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Interview: Giovanni Santacroce shares his recipe to create cool reframed spherical video!

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Reframing 360 content to create traditionally-framed video is quite easy and opens a world of creative possibilities! Giovanni Santacroce, Multimedia Producer at Ithaca College in the US created a very fun video that cleverly mixes footage captured with a standard camera and spherical content shot with the GoPro Omni:
We asked Giovanni a few questions to learn more about his work and the techniques used to create this video.
Hi Giovanni, what is your background and how did you come into videomaking?
I’m Giovanni Santacroce, and I am a Multimedia Producer at Ithaca College located in Ithaca, NY. Previously I was a commercial producer and a news videographer for a regional TV station. During that time, I began creating stories about artisans and covering events of extreme sports as a freelancer. 360 video has become a format that I enjoy producing, and I’m continuously inspired by what other creators are developing.
This year, Ithaca College is celebrating the 125th anniversary of its founding. The 360-degree shots seen in the Planet Ithaca video are just a glimpse of what we’ve captured for a VR experience we will be sharing with the college community later this year. Once I finalized my edits to the 360 shots in that story, I started creating the shots seen in the Planet Ithaca video.
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Can you tell us more about the last video you shot for your the Ithaca College?
Planet Ithaca was a chance for us to have fun with the 360 footage we’ve been shooting for the 125th story. It was also a great opportunity for us to showcase new aerials shot on our Inspire 2 and the many visuals of campus I’d been shooting with the help of our student videographers throughout the year.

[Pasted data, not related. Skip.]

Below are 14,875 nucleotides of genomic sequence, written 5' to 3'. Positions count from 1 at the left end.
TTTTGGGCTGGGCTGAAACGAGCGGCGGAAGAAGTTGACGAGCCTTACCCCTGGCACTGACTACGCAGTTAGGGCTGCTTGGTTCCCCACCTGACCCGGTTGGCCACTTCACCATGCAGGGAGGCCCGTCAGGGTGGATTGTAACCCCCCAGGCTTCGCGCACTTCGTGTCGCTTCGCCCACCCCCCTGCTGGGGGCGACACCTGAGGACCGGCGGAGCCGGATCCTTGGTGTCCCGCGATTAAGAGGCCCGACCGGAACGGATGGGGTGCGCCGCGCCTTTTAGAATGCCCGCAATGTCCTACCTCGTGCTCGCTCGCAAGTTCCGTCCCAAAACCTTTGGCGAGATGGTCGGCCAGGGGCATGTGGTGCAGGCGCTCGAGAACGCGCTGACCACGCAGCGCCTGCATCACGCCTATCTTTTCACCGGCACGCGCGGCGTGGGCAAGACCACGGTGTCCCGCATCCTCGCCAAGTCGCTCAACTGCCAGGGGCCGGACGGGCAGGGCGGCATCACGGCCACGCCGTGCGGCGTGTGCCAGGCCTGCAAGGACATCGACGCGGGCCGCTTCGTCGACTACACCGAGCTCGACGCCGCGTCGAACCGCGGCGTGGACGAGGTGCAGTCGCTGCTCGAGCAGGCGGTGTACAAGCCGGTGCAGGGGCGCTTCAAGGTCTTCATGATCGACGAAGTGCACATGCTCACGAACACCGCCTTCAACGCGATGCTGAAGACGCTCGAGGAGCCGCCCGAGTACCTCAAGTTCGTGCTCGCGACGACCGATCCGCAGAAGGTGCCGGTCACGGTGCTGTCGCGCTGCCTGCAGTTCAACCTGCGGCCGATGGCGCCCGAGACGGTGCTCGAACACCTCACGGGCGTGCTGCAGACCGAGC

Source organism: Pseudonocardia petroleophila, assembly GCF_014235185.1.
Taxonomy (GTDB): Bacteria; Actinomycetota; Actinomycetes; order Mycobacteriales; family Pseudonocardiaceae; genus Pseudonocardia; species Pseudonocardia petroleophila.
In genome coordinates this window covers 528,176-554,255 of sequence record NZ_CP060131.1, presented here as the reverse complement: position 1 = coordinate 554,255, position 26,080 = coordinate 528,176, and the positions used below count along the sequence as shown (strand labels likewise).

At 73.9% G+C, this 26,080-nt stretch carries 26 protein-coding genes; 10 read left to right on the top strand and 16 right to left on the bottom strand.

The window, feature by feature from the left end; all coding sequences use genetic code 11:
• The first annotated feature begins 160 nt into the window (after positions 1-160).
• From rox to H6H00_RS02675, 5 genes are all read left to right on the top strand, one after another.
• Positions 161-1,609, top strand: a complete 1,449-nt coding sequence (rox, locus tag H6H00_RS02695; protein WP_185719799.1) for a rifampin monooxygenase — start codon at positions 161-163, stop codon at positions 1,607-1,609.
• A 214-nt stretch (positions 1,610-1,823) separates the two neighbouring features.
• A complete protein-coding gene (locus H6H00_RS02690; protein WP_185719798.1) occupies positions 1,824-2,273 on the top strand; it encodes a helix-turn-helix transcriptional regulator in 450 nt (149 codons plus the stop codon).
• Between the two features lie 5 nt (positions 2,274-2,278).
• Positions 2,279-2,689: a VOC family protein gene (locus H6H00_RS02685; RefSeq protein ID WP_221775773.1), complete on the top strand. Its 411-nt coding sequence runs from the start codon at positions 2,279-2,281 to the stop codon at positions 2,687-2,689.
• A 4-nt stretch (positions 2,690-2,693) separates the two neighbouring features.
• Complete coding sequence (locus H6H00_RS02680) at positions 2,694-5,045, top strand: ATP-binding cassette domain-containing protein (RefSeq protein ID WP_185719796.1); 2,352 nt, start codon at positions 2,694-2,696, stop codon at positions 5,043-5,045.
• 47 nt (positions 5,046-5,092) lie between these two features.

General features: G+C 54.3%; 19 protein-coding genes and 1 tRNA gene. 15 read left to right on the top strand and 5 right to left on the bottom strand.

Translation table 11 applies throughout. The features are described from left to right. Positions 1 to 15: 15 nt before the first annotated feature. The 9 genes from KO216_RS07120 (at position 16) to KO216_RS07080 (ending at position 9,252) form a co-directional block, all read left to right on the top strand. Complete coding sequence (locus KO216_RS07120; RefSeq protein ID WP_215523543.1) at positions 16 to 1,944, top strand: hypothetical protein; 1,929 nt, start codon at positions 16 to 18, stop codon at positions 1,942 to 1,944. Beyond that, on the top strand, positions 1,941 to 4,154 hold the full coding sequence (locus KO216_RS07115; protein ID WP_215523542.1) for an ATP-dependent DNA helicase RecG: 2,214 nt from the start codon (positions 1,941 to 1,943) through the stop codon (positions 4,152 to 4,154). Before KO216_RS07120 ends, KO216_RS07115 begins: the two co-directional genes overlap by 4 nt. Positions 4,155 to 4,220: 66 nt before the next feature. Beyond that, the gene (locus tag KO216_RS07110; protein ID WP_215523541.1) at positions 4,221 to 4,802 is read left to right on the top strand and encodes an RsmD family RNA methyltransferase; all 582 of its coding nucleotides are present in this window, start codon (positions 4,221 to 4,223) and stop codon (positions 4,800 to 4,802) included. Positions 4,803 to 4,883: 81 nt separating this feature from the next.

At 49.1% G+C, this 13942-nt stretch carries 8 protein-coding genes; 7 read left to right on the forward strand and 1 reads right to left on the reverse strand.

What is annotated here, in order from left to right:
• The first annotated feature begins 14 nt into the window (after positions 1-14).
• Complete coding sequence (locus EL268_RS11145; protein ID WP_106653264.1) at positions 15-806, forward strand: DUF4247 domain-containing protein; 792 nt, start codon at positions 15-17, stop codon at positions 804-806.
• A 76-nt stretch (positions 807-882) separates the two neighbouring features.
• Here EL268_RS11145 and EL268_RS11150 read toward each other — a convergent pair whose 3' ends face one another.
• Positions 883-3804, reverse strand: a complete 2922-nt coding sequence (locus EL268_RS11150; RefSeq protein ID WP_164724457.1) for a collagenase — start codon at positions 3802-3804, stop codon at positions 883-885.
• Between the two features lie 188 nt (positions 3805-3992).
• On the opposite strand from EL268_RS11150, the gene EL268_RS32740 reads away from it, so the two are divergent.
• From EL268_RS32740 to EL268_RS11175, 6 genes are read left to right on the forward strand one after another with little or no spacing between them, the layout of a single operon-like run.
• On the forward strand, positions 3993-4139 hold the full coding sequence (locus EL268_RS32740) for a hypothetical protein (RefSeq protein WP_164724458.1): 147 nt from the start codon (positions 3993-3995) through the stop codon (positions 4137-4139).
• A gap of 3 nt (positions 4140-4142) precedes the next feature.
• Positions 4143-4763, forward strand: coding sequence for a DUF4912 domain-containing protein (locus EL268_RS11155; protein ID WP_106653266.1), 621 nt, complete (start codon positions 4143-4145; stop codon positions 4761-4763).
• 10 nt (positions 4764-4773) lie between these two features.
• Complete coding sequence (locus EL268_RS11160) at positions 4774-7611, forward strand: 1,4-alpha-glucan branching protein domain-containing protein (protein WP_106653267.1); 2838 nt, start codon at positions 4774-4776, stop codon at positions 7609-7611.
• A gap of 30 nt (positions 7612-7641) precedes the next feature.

Where did you get the idea to use little planets and transitions and combine it with more “traditional” footage?
I had been wanting to do something with the little planet effect ever since I started working in the Autopano software suite. Our creative team thought it would be a fun challenge to make a video for the college that was strictly visuals and edits to a music track – something non-linear and more stylized by using the little planet effect. The final product turned out to be unlike anything I’ve ever produced for the college. Our stories are usually driven by the perspectives of the subjects we interview, and this became more of a hype video for the 125th. It was a fun experiment in repurposing footage to create an entirely different narrative.
Can you explain what kind of hardware and software you have used to capture this video?
My team jumped on the opportunity to order the GoPro Omni when the release date was announced. We wanted to invest in this form of storytelling at the college, and the Omni seemed like the right tool for the job. Once it was in my hands, I began experimenting. Having the external batteries was a necessity for our project. I was able to shoot an endless amount of time-lapse shots using multi-shot mode, which has proven to be a powerful way to capture the dramatic visuals of the campus.
The 360 aerials were obtained with our Omni attached to a Matrice 600 Hexacopter. We hired an operator from DCE IT Services to fly it for us. It’s been exciting to see the reactions from our viewers when they’re wearing a headset during those shots. It’s a neat way to view IC’s campus – it’s gorgeous on the ground in Ithaca, so seeing it from the sky is a unique and awe-inspiring perspective.